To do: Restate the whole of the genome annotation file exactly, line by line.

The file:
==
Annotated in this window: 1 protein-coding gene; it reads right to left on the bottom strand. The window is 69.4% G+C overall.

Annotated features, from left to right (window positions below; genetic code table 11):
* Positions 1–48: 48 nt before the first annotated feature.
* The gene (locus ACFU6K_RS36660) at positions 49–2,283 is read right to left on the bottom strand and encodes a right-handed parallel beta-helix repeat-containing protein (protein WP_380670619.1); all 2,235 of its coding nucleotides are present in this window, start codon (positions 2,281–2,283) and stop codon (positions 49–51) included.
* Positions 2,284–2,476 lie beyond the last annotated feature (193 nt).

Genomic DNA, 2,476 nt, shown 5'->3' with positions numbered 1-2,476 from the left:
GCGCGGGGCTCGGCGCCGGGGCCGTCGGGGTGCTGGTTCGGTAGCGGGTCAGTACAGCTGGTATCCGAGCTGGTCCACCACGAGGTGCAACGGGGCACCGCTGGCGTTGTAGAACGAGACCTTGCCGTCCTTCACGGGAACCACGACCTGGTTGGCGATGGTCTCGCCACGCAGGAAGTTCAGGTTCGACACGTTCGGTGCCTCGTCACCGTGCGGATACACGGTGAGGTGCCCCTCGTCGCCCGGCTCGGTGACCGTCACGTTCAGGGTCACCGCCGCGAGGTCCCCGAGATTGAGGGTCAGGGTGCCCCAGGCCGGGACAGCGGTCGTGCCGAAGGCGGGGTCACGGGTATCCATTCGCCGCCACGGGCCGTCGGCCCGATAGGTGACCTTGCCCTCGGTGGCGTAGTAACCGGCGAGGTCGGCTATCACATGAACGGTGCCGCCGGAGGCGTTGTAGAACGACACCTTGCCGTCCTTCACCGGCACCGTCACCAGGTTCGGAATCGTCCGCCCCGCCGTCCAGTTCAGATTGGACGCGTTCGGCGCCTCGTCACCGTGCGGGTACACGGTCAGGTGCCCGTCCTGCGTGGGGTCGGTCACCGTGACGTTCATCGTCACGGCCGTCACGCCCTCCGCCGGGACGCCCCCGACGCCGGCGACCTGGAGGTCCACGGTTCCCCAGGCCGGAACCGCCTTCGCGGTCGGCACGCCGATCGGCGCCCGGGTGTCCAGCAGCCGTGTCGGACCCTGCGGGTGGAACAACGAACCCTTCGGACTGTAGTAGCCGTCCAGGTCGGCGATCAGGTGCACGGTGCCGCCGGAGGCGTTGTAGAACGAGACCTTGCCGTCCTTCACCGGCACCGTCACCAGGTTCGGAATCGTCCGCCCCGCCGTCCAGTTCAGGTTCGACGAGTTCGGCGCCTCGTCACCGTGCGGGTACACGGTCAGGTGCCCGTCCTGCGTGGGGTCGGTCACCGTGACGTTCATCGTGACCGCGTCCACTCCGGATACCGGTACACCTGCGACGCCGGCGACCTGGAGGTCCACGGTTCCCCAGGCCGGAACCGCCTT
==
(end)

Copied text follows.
Annotated in this window: 1 protein-coding gene; it reads right to left on the bottom strand. The window is 69.4% G+C overall.

Annotated features, from left to right (window positions below; genetic code table 11):
* Positions 1–48: 48 nt before the first annotated feature.
* The gene (locus ACFU6K_RS36660) at positions 49–2,283 is read right to left on the bottom strand and encodes a right-handed parallel beta-helix repeat-containing protein (protein WP_380670619.1); all 2,235 of its coding nucleotides are present in this window, start codon (positions 2,281–2,283) and stop codon (positions 49–51) included.
* Positions 2,284–2,476 lie beyond the last annotated feature (193 nt).

Genomic DNA, 2,476 nt, shown 5'->3' with positions numbered 1-2,476 from the left:
GCGCGGGGCTCGGCGCCGGGGCCGTCGGGGTGCTGGTTCGGTAGCGGGTCAGTACAGCTGGTATCCGAGCTGGTCCACCACGAGGTGCAACGGGGCACCGCTGGCGTTGTAGAACGAGACCTTGCCGTCCTTCACGGGAACCACGACCTGGTTGGCGATGGTCTCGCCACGCAGGAAGTTCAGGTTCGACACGTTCGGTGCCTCGTCACCGTGCGGATACACGGTGAGGTGCCCCTCGTCGCCCGGCTCGGTGACCGTCACGTTCAGGGTCACCGCCGCGAGGTCCCCGAGATTGAGGGTCAGGGTGCCCCAGGCCGGGACAGCGGTCGTGCCGAAGGCGGGGTCACGGGTATCCATTCGCCGCCACGGGCCGTCGGCCCGATAGGTGACCTTGCCCTCGGTGGCGTAGTAACCGGCGAGGTCGGCTATCACATGAACGGTGCCGCCGGAGGCGTTGTAGAACGACACCTTGCCGTCCTTCACCGGCACCGTCACCAGGTTCGGAATCGTCCGCCCCGCCGTCCAGTTCAGATTGGACGCGTTCGGCGCCTCGTCACCGTGCGGGTACACGGTCAGGTGCCCGTCCTGCGTGGGGTCGGTCACCGTGACGTTCATCGTCACGGCCGTCACGCCCTCCGCCGGGACGCCCCCGACGCCGGCGACCTGGAGGTCCACGGTTCCCCAGGCCGGAACCGCCTTCGCGGTCGGCACGCCGATCGGCGCCCGGGTGTCCAGCAGCCGTGTCGGACCCTGCGGGTGGAACAACGAACCCTTCGGACTGTAGTAGCCGTCCAGGTCGGCGATCAGGTGCACGGTGCCGCCGGAGGCGTTGTAGAACGAGACCTTGCCGTCCTTCACCGGCACCGTCACCAGGTTCGGAATCGTCCGCCCCGCCGTCCAGTTCAGGTTCGACGAGTTCGGCGCCTCGTCACCGTGCGGGTACACGGTCAGGTGCCCGTCCTGCGTGGGGTCGGTCACCGTGACGTTCATCGTGACCGCGTCCACTCCGGATACCGGTACACCTGCGACGCCGGCGACCTGGAGGTCCACGGTTCCCCAGGCCGGAACCGCCTT